We Bought a Zoo
A widowed father played by Matt Damon moves to the South Californian country and purchases a zoo with his family
On Film4: 6 Sep 6:25PM
When 'Wild' Bill Hayward (Charlie Creed-Miles) is released from prison after eight years inside, he must play happy families long enough to keep social services away from his sons.
Yes, you've seen a million low budget British movies that deal with similar subject matter to Wild Bill. A geezer fresh out of prison faces obstacles. Local hard men give him grief. Bad stuff happens. But to dismiss it because the subject matter is familiar is a bit like saying that you've seen lots of action movies about averting disaster, or teen movies set in a high school, or horror films involving a man with a knife, and that you therefore won't be watching any more films that repeat this basic material. It's not the what, it's the how.
The 'how' is what makes Wild Bill stand out. This East End yarn, which tells of "Wild" Bill Hayward and his post-prison struggles to keep parole officers, social workers and gangsters off his and his son's backs isn't simply a tourist's excuse to enjoy the grit of criminal class struggles from a safe distance. Rather than waiting for the next vicariously thrilling punch-up to break out, you're invested in these characters. You care passionately about them, root for them, and are shown without over-indulgence exactly how it is a person could end up trapped in Bill's life.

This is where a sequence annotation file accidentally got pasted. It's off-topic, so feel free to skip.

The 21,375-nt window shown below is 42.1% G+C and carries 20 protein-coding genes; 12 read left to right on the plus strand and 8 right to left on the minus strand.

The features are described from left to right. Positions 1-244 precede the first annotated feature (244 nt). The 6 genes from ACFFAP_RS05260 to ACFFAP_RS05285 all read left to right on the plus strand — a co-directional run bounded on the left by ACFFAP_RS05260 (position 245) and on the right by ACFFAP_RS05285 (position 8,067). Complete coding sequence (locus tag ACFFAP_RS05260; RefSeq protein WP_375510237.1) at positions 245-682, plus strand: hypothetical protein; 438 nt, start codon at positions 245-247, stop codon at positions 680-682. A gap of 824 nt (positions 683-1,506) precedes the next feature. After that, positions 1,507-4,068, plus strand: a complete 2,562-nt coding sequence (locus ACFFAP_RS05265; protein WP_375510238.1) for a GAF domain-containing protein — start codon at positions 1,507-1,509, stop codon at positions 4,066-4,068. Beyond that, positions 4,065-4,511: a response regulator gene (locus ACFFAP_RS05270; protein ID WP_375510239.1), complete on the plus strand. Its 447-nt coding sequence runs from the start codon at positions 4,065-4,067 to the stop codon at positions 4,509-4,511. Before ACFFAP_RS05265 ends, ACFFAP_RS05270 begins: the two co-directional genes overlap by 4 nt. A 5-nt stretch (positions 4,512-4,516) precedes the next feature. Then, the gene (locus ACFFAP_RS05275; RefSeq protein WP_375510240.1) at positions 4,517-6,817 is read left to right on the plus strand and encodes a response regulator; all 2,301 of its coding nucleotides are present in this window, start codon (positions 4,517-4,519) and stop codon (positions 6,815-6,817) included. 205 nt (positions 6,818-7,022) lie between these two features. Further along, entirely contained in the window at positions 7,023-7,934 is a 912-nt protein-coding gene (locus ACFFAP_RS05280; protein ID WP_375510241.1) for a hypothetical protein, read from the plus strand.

None of which is to say this is not a colourful film packed with incident and some absolutely cracking dialogue delivered with zest by a core cast of three brilliant performers. It's really very difficult to pick a favourite between Charlie Creed Miles as the title character, Will Poulter as the teenage son determined to be the dad he never had to his younger brother and Sammy Williams as that younger sibling who seems likely to follow in his dad's faltering footsteps.
Beautifully shot by George Richmond, Wild Bill also dodges the cliche that low budget British films about dodgy geezers have to look horrible. There's an artful attention to capturing the light of the East London sky, illuminating the impermanence of the landscapes Bill and his sons inhabit. The council-owned housing and the working environment of the building site all serve to underscore how flimsy and transitional the backdrop these lives play out against really is - nobody has a stake in anything - with Bill even at one point working as a temporary human billboard holding a depressing sign advertising local bargains. But Wild Bill wears this stuff lightly, and is just as enjoyable a comedy of manners as it is veiled social commentary or indeed London-set Western.
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